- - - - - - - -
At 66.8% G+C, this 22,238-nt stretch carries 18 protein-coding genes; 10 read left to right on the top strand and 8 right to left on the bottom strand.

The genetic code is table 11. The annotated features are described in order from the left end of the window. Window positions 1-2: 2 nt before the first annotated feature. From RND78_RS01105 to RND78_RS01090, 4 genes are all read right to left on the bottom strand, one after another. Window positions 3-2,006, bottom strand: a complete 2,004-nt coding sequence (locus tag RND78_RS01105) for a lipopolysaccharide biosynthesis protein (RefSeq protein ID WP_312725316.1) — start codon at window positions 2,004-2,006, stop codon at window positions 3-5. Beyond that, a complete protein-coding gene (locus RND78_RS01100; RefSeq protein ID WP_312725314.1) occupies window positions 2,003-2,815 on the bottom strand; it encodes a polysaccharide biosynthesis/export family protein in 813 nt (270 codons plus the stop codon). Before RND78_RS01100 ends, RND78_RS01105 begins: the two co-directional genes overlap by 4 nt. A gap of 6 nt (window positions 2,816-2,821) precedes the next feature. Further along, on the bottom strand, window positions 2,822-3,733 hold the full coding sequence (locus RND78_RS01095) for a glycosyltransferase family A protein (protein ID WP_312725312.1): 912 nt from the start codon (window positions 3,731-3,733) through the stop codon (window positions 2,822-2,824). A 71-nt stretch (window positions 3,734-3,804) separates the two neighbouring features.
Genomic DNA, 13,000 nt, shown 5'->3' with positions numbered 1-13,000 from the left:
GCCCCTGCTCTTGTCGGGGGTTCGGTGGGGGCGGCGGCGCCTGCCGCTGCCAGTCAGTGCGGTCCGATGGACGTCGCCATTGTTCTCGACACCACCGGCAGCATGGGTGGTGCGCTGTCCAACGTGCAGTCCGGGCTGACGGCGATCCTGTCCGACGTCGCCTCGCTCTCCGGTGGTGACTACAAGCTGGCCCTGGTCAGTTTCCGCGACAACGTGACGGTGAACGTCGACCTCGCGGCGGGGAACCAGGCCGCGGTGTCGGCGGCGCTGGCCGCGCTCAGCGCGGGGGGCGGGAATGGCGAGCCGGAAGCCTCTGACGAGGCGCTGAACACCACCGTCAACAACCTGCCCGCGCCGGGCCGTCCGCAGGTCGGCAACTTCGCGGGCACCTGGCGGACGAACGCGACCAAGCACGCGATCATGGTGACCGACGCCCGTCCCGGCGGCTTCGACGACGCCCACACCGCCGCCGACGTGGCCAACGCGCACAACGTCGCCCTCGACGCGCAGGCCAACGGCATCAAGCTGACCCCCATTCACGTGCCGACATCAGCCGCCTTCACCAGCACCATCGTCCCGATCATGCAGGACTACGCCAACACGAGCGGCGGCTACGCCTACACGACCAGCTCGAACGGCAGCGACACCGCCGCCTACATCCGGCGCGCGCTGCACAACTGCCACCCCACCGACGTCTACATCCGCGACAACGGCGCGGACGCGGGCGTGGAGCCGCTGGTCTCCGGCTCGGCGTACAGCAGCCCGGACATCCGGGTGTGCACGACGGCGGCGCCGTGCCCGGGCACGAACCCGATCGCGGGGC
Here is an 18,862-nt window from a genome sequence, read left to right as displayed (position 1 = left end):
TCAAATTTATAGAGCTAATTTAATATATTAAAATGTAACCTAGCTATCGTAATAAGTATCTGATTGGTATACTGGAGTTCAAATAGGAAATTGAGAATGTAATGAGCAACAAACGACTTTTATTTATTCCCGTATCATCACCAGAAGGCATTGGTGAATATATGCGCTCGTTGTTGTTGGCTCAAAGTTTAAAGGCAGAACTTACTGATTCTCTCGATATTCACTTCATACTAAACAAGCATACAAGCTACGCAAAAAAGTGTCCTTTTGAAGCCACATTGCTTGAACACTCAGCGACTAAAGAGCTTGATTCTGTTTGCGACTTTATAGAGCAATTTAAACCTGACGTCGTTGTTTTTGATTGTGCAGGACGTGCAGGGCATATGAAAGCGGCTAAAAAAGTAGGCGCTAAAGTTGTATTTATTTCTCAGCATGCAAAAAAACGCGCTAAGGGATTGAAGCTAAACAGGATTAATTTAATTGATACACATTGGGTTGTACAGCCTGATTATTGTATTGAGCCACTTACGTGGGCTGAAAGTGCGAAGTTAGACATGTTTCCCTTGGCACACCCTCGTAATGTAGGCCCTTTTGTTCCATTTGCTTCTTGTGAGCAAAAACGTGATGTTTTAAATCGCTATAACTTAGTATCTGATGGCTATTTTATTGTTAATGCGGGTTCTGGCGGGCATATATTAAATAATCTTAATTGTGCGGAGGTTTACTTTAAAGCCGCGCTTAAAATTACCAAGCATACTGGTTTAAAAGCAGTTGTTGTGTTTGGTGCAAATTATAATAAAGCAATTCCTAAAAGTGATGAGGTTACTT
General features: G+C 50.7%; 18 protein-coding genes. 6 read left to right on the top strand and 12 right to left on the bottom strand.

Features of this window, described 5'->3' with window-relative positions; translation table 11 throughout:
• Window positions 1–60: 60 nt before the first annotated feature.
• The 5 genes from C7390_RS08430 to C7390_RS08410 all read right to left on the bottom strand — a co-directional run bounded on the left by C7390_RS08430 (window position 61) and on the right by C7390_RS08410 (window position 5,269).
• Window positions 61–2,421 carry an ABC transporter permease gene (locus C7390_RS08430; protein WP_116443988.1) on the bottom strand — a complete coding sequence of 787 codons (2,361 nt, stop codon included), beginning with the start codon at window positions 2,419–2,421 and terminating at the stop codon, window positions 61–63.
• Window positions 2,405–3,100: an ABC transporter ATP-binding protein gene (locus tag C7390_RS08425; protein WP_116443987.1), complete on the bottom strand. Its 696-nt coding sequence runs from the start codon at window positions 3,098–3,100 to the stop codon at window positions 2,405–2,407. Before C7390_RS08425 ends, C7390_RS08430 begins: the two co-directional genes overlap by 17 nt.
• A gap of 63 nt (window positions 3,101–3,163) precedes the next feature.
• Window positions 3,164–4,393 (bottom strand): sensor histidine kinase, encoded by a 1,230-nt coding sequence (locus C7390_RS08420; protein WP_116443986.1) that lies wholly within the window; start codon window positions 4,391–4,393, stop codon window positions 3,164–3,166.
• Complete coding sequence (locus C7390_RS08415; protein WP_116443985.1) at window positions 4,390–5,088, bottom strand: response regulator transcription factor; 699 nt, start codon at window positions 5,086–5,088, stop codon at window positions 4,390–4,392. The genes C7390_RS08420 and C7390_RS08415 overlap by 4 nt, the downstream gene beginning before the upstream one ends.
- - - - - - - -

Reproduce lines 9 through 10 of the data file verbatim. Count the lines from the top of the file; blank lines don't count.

• Window positions 1–60: 60 nt before the first annotated feature.
• The 5 genes from C7390_RS08430 to C7390_RS08410 all read right to left on the bottom strand — a co-directional run bounded on the left by C7390_RS08430 (window position 61) and on the right by C7390_RS08410 (window position 5,269).